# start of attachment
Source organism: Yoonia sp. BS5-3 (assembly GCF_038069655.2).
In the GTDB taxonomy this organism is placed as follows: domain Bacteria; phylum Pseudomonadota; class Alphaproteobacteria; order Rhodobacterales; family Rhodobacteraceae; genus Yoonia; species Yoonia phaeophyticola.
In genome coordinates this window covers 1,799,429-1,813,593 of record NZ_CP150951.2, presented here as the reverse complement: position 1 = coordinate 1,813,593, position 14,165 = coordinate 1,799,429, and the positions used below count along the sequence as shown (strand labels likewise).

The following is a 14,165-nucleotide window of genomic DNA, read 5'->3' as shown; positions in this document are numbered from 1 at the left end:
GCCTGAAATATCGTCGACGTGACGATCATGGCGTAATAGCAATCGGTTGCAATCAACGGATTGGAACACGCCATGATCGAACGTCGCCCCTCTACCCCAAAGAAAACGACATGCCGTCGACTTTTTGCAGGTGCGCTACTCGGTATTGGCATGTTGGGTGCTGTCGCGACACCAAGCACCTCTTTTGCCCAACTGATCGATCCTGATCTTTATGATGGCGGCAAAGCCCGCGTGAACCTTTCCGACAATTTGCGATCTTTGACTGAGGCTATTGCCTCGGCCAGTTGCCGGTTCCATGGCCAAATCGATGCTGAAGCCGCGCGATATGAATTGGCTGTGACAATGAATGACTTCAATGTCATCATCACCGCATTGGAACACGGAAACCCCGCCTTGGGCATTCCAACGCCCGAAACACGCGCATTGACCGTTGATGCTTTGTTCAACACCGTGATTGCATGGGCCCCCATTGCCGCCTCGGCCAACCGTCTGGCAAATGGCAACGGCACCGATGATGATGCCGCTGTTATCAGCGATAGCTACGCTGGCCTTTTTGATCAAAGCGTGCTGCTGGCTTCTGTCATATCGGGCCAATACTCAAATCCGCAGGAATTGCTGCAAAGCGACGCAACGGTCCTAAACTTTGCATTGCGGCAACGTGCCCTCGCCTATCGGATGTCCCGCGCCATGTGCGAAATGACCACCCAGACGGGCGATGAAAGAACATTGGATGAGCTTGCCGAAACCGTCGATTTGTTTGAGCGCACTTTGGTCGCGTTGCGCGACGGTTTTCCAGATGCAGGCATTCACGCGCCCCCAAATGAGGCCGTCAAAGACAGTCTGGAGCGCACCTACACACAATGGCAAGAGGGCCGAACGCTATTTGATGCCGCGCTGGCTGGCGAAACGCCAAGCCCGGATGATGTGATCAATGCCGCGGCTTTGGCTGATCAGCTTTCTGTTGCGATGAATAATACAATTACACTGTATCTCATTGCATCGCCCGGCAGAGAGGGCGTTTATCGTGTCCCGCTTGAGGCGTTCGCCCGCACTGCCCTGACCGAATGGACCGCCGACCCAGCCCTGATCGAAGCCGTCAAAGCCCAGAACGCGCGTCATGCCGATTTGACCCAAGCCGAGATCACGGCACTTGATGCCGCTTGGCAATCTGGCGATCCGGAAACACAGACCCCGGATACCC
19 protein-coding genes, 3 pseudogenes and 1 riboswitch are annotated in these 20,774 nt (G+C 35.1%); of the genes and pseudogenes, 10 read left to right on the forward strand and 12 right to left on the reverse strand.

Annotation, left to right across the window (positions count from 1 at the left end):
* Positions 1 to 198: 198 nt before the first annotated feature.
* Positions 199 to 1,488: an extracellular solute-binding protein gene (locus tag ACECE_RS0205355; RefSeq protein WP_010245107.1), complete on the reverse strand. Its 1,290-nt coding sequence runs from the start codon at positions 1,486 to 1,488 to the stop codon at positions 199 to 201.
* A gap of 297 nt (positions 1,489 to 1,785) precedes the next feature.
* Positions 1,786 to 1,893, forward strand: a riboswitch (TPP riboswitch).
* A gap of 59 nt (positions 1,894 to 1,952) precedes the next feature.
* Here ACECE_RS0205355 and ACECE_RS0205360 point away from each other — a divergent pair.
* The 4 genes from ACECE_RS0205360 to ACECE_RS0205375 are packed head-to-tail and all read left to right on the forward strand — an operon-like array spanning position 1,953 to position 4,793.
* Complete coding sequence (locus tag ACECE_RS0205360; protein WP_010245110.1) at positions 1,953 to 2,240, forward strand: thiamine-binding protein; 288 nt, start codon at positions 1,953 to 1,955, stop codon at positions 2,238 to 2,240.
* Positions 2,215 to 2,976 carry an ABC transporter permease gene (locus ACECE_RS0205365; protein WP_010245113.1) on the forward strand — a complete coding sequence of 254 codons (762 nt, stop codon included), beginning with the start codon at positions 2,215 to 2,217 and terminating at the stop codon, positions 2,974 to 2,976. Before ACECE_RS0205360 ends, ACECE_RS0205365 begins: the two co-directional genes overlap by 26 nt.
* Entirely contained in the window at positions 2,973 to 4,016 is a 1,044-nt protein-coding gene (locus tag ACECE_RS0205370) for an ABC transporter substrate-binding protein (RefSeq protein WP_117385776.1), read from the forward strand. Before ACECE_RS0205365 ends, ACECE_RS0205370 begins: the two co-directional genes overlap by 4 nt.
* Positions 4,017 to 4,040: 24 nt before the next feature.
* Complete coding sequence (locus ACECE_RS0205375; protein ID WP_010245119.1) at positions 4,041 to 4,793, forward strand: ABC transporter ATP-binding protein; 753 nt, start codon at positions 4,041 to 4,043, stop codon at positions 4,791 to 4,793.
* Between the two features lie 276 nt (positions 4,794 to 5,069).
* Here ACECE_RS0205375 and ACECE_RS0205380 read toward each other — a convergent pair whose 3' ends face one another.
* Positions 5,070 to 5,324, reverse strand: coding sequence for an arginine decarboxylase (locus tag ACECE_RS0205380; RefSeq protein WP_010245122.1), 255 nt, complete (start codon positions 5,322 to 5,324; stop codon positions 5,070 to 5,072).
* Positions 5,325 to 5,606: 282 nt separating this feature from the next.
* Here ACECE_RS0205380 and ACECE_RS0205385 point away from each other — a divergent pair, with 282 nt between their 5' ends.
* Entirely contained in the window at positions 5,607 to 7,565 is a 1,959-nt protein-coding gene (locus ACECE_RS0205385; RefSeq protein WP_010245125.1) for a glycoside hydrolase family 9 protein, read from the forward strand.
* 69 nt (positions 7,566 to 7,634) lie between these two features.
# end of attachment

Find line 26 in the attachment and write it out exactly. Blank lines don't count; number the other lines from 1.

* 69 nt (positions 7,566 to 7,634) lie between these two features.